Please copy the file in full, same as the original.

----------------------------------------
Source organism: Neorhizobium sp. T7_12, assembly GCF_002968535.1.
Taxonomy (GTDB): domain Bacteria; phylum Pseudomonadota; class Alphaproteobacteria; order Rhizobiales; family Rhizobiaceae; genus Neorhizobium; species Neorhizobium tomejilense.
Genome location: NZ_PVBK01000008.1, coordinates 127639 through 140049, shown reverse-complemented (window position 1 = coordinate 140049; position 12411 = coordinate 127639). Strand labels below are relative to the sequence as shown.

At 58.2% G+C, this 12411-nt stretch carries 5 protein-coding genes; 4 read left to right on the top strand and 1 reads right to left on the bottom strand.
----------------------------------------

Source organism: Neorhizobium sp. T7_12, assembly GCF_002968535.1.
Taxonomy (GTDB): domain Bacteria; phylum Pseudomonadota; class Alphaproteobacteria; order Rhizobiales; family Rhizobiaceae; genus Neorhizobium; species Neorhizobium tomejilense.
Genome location: NZ_PVBK01000008.1, coordinates 127639 through 140049, shown reverse-complemented (window position 1 = coordinate 140049; position 12411 = coordinate 127639). Strand labels below are relative to the sequence as shown.

At 58.2% G+C, this 12411-nt stretch carries 5 protein-coding genes; 4 read left to right on the top strand and 1 reads right to left on the bottom strand.